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Vision Res. 1996 Dec;36(24):4089-103.

Effects of horizontal cell network architecture on signal spread in the turtle outer retina. Experiments and simulations.

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Department of Biology, University of Oldenburg, Germany.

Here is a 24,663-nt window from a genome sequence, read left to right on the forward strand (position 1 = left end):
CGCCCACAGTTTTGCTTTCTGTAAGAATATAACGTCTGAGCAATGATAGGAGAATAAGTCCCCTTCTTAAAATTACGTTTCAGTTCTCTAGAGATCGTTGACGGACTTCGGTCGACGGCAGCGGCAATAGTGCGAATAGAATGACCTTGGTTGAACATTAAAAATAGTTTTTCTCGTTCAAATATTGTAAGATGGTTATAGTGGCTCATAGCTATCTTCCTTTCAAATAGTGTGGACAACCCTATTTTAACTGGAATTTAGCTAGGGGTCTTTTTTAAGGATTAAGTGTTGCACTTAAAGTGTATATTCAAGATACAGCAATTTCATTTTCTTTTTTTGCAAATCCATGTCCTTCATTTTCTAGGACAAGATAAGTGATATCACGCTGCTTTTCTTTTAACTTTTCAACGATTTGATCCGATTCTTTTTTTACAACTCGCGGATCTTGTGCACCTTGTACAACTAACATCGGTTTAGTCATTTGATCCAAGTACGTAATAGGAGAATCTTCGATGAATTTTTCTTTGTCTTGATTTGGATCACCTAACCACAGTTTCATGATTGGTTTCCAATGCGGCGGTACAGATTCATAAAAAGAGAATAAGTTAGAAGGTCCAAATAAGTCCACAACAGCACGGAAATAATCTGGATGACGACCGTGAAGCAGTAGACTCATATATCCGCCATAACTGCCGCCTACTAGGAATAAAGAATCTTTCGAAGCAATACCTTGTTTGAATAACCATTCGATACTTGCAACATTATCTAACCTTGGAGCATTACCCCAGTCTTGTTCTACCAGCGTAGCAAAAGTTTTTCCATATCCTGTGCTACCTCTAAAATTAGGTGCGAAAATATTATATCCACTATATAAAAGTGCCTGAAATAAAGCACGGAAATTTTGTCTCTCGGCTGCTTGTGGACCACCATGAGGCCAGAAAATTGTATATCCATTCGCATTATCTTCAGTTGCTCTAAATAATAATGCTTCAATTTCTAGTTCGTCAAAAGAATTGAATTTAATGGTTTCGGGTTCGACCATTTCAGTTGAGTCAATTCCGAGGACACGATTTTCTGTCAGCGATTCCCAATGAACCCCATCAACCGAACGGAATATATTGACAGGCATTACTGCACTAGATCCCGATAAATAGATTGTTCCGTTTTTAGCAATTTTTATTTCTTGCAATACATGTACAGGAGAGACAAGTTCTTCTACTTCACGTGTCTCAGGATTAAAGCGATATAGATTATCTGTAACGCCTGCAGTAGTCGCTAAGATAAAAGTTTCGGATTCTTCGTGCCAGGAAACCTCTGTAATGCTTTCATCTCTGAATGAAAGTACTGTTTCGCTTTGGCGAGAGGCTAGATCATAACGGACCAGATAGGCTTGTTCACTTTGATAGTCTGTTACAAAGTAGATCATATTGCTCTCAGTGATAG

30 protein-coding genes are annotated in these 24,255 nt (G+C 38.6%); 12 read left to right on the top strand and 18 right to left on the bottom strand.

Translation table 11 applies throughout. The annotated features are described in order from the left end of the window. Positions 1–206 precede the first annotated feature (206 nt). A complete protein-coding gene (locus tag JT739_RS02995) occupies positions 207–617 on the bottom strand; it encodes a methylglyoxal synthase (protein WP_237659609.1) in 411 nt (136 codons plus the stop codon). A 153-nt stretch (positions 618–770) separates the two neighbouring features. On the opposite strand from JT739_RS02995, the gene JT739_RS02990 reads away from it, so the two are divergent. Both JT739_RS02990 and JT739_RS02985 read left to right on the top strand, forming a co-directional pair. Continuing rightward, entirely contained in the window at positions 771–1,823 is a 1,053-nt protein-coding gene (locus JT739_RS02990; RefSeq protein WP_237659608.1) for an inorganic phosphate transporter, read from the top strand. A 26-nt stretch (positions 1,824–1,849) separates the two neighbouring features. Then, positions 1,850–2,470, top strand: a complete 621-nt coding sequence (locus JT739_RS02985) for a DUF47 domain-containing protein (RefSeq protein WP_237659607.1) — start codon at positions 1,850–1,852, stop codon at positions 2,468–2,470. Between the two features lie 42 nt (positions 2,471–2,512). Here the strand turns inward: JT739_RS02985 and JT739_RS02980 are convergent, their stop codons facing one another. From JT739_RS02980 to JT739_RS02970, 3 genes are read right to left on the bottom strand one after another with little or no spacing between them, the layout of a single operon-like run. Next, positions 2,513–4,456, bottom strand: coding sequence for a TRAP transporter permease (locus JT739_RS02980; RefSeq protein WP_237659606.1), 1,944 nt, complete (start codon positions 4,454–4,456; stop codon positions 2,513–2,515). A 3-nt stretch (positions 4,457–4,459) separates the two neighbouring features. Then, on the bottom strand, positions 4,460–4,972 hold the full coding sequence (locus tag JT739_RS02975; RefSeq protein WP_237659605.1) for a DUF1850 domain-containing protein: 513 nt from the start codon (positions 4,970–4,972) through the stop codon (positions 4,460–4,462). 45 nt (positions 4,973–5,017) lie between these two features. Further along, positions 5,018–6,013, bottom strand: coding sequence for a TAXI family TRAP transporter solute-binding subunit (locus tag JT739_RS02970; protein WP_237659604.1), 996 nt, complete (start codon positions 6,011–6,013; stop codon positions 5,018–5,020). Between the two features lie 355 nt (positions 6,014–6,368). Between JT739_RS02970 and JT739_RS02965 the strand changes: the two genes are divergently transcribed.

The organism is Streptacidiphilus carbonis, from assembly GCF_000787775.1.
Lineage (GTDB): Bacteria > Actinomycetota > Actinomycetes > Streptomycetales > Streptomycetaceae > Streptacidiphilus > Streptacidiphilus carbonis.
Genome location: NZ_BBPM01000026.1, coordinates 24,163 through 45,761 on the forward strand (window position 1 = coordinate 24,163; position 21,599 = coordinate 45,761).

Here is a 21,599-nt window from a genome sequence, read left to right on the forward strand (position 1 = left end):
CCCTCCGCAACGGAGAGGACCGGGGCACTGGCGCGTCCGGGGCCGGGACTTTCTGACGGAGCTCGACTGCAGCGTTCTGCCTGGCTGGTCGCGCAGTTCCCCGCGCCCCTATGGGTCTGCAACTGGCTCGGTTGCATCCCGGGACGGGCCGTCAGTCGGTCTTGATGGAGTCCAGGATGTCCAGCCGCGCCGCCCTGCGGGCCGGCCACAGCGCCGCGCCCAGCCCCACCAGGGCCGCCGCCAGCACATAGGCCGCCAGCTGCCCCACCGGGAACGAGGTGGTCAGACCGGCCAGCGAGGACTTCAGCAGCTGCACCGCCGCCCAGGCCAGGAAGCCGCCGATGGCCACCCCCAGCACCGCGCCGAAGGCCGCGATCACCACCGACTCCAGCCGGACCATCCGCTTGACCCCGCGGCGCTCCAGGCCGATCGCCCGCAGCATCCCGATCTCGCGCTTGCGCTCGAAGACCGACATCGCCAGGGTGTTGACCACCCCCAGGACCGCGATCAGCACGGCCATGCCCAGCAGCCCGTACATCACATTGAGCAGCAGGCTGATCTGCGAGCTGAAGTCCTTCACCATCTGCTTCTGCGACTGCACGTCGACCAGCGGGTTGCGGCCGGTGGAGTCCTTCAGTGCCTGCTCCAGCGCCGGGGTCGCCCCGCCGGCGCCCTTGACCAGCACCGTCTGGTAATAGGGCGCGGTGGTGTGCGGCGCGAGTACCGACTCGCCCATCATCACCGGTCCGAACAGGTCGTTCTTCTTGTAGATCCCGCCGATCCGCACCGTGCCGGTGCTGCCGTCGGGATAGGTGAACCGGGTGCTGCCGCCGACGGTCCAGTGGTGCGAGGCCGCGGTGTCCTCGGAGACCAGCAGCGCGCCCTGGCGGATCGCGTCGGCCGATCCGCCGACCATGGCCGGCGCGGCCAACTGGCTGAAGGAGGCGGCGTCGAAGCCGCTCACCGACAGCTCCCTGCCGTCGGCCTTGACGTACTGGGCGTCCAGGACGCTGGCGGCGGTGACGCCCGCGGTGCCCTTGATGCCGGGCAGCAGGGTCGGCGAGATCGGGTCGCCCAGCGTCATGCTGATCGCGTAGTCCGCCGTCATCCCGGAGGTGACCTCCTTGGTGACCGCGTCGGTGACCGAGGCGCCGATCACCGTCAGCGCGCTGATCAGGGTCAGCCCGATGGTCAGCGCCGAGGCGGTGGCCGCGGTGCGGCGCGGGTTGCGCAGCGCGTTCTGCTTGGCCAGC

In the Pseudemys turtle retina five functionally distinct, electrically coupled networks of horizontal cells distribute signals in the outer plexiform layer. These networks differ significantly in their architecture, as determined by intracellular labeling with Neurobiotin after physiological recording and identification. The density of H1 horizontal cells is highest, ranging around 1800 cells/mm2 at approximately 2.3 mm eccentricity. H1 horizontal cell somata are connected via 6-10 thin, short dendrites. The H1 horizontal cell axon terminal network is composed of thick axon terminals, forming a three-dimensional, sheath-like structure. Networks of coupled H2 and H3 horizontal cells have cell densities of around 210 cells/mm2 and 350 cells/mm2, respectively, at the same eccentricity of 2.3 mm. Cell bodies are connected with 6-12 long, thin dendrites. Here we report for the first time H4 horizontal cell networks. Cell density is approximately 970 cells/mm2 at 2 mm eccentricity, and cell bodies are connected with 6-10 thin, short dendrites. General properties of passive voltage spread were compared for three of these horizontal cell networks using NeuronC. Realistic network architectures were obtained by digitizing the intracellularly labeled networks, respectively. One network obtained from coupled H1 horizontal cell bodies, one from coupled H1 horizontal cell axon terminals, and one from H2 horizontal cells were simulated. These three realistic networks were compared with an artificial, electrically coupled regular triangular network. Passive signal spread in these networks strongly depended on the exact network architecture using otherwise identical parameters. Changes in coupling strength affected signal spread in these networks differently. As in the experimental situation, changes in synaptic conductance influenced signal spread. Some principal effects of extensively coupled horizontal cells on photoreceptor signal processing were simulated with one type of photoreceptor connected by telodendria, synapsing onto an underlying triangular network and receiving feedback synapses. Under certain conditions, spatial information is coded in single photoreceptors. This was also the case in the experimental situation. In the simulation, spatial filter adjustment for optimal spatial coding in photoreceptors can be achieved by changing coupling strength in the horizontal cell network.

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